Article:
To expand use of HIV pre-exposure prophylaxis (PrEP), interventions to increase PrEP awareness, should encourage health care providers to discuss PrEP, destigmatize PrEP use, and promote racial/ethnic equity in PrEP access.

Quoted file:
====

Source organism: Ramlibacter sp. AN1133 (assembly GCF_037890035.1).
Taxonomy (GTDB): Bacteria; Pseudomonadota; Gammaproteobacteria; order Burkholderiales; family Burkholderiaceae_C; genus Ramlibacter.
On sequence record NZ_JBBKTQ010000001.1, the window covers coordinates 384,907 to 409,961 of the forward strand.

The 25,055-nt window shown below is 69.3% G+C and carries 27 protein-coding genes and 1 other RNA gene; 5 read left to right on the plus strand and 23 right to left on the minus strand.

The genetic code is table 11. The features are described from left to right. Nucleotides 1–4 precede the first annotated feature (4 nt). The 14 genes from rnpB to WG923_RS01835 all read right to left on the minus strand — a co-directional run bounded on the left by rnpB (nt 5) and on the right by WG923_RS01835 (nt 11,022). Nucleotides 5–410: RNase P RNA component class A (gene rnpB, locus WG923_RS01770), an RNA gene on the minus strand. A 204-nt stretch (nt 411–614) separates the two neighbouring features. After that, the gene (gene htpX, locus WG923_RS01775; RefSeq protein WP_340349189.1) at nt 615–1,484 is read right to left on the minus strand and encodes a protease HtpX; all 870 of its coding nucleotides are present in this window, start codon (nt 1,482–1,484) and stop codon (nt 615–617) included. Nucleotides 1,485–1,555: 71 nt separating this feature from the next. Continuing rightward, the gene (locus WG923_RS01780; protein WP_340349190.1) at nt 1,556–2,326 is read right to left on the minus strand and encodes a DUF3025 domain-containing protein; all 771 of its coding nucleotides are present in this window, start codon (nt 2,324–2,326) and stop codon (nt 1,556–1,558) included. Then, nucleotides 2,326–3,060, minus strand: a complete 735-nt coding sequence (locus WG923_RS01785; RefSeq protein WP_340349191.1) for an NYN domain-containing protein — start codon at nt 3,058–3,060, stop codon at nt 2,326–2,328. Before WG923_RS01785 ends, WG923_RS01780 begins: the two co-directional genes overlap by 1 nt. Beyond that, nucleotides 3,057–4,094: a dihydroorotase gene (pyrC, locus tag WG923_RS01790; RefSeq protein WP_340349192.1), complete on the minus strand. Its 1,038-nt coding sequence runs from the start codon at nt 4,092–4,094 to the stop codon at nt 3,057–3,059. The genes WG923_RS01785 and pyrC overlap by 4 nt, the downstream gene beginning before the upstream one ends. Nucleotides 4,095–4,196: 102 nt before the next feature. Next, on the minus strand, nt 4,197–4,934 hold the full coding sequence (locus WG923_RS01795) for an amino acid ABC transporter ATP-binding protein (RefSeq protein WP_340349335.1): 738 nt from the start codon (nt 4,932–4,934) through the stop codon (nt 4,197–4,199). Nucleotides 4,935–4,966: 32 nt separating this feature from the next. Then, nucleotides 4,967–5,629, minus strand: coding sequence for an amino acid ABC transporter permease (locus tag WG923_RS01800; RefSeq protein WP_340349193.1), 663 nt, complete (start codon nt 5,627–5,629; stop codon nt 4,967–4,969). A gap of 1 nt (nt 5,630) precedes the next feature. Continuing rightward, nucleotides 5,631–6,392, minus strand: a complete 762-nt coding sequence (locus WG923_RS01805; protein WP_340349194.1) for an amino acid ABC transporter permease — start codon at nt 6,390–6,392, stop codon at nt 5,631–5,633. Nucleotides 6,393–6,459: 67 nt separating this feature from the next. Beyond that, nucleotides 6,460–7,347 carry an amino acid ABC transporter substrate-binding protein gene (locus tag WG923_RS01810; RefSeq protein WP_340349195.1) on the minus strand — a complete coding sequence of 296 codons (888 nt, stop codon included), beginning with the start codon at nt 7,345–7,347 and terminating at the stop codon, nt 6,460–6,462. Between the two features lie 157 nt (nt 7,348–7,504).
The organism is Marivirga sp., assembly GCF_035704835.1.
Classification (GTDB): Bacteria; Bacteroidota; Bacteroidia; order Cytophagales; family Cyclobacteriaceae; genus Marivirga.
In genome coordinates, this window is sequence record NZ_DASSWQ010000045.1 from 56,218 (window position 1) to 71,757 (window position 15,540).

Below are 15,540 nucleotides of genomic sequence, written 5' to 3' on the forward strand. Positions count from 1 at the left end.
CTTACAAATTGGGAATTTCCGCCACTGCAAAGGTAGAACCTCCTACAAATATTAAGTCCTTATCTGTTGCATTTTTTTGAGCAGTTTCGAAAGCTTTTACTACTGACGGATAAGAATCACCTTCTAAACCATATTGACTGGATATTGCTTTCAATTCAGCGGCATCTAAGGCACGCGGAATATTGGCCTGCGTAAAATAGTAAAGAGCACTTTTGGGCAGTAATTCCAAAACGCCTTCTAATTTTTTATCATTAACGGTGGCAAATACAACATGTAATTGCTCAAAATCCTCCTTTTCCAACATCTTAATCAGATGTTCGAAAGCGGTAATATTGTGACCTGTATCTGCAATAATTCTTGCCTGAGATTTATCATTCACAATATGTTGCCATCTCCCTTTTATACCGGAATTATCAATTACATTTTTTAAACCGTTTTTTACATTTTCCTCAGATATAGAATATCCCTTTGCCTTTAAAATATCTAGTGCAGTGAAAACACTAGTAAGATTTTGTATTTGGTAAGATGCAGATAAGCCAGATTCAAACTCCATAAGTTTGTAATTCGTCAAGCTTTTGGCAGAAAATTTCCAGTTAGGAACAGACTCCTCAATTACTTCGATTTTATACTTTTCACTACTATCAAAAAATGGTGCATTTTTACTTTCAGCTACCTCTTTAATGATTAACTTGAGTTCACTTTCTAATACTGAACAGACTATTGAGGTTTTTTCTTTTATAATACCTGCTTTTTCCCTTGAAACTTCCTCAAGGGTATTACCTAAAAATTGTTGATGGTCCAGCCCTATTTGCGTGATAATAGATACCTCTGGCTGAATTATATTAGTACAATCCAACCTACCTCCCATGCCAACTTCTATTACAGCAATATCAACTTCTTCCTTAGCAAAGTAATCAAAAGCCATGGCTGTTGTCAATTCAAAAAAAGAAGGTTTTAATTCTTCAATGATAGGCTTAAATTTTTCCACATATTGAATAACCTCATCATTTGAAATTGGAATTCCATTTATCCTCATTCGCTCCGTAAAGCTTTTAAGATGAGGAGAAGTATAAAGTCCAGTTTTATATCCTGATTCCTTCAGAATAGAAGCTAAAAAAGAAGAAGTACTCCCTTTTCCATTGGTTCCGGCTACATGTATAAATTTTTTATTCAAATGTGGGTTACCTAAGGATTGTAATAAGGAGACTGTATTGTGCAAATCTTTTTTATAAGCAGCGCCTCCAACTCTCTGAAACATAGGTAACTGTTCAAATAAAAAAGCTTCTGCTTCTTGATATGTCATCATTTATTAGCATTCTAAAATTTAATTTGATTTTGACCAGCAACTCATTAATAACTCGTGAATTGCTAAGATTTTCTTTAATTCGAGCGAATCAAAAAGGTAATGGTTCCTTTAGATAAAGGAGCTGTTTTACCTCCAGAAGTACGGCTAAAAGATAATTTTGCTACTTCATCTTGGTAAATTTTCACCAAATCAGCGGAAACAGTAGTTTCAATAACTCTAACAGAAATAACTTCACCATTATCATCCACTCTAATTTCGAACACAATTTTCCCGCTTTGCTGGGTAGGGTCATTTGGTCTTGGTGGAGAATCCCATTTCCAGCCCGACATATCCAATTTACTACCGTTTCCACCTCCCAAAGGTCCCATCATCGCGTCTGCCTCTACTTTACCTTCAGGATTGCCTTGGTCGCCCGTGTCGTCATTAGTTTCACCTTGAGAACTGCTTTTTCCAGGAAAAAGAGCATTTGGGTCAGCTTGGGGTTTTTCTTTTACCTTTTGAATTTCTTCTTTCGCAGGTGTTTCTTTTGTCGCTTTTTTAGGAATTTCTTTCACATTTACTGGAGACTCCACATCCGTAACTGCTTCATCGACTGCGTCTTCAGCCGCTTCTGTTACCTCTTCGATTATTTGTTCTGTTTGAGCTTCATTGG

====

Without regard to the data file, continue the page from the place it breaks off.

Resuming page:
PrEP is a daily oral pill that reduces the risk for sexual acquisition of HIV by about 99% when taken daily as prescribed. Black men and Hispanic men who have sex with men (MSM) are significantly less likely than white MSM to have discussed PrEP with a health care provider. Increased use of PrEP would help reduce racial/ethnic disparities in HIV incidence rates among MSM and support the “U.S. Ending HIV Epidemic: A Plan for America” initiative. CDC analyzed data from more than 10,100 interviews with MSM at high risk for HIV in 23 U.S. cities. The analysis found white MSM (58%) were significantly more likely than Hispanic (44%) and Black (43%) MSM to have reported they discussed PrEP with a health care provider in the past year. A little more than half (55%) of the Black MSM who reported they discussed PrEP with their health care provider also reported they used PrEP, compared with about two-thirds of those who were Hispanic (62%) and who were white (68%). These findings highlight the critical need to address racial and ethnic disparities in PrEP awareness, PrEP discussions with health care providers, and PrEP use among MSM.
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